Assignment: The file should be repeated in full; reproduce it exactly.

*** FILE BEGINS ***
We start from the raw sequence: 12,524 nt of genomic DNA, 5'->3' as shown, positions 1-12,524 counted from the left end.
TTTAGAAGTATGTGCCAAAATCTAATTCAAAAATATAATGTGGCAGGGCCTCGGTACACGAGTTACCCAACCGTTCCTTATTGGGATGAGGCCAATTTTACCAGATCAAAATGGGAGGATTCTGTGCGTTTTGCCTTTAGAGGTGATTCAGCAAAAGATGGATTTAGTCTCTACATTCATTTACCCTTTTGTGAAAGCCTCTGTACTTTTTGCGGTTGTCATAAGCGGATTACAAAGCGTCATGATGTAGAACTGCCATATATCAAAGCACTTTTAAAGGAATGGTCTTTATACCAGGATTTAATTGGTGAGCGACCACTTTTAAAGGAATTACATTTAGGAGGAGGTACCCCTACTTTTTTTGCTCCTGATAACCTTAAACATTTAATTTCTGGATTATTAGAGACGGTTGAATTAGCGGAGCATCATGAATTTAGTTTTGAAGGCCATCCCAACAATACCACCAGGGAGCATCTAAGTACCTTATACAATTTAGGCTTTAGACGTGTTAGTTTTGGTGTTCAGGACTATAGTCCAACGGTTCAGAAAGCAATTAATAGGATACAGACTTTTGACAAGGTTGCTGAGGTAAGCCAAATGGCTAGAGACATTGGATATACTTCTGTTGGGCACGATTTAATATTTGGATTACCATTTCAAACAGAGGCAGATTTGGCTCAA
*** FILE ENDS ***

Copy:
We start from the raw sequence: 12,524 nt of genomic DNA, 5'->3' as shown, positions 1-12,524 counted from the left end.
TTTAGAAGTATGTGCCAAAATCTAATTCAAAAATATAATGTGGCAGGGCCTCGGTACACGAGTTACCCAACCGTTCCTTATTGGGATGAGGCCAATTTTACCAGATCAAAATGGGAGGATTCTGTGCGTTTTGCCTTTAGAGGTGATTCAGCAAAAGATGGATTTAGTCTCTACATTCATTTACCCTTTTGTGAAAGCCTCTGTACTTTTTGCGGTTGTCATAAGCGGATTACAAAGCGTCATGATGTAGAACTGCCATATATCAAAGCACTTTTAAAGGAATGGTCTTTATACCAGGATTTAATTGGTGAGCGACCACTTTTAAAGGAATTACATTTAGGAGGAGGTACCCCTACTTTTTTTGCTCCTGATAACCTTAAACATTTAATTTCTGGATTATTAGAGACGGTTGAATTAGCGGAGCATCATGAATTTAGTTTTGAAGGCCATCCCAACAATACCACCAGGGAGCATCTAAGTACCTTATACAATTTAGGCTTTAGACGTGTTAGTTTTGGTGTTCAGGACTATAGTCCAACGGTTCAGAAAGCAATTAATAGGATACAGACTTTTGACAAGGTTGCTGAGGTAAGCCAAATGGCTAGAGACATTGGATATACTTCTGTTGGGCACGATTTAATATTTGGATTACCATTTCAAACAGAGGCAGATTTGGCTCAA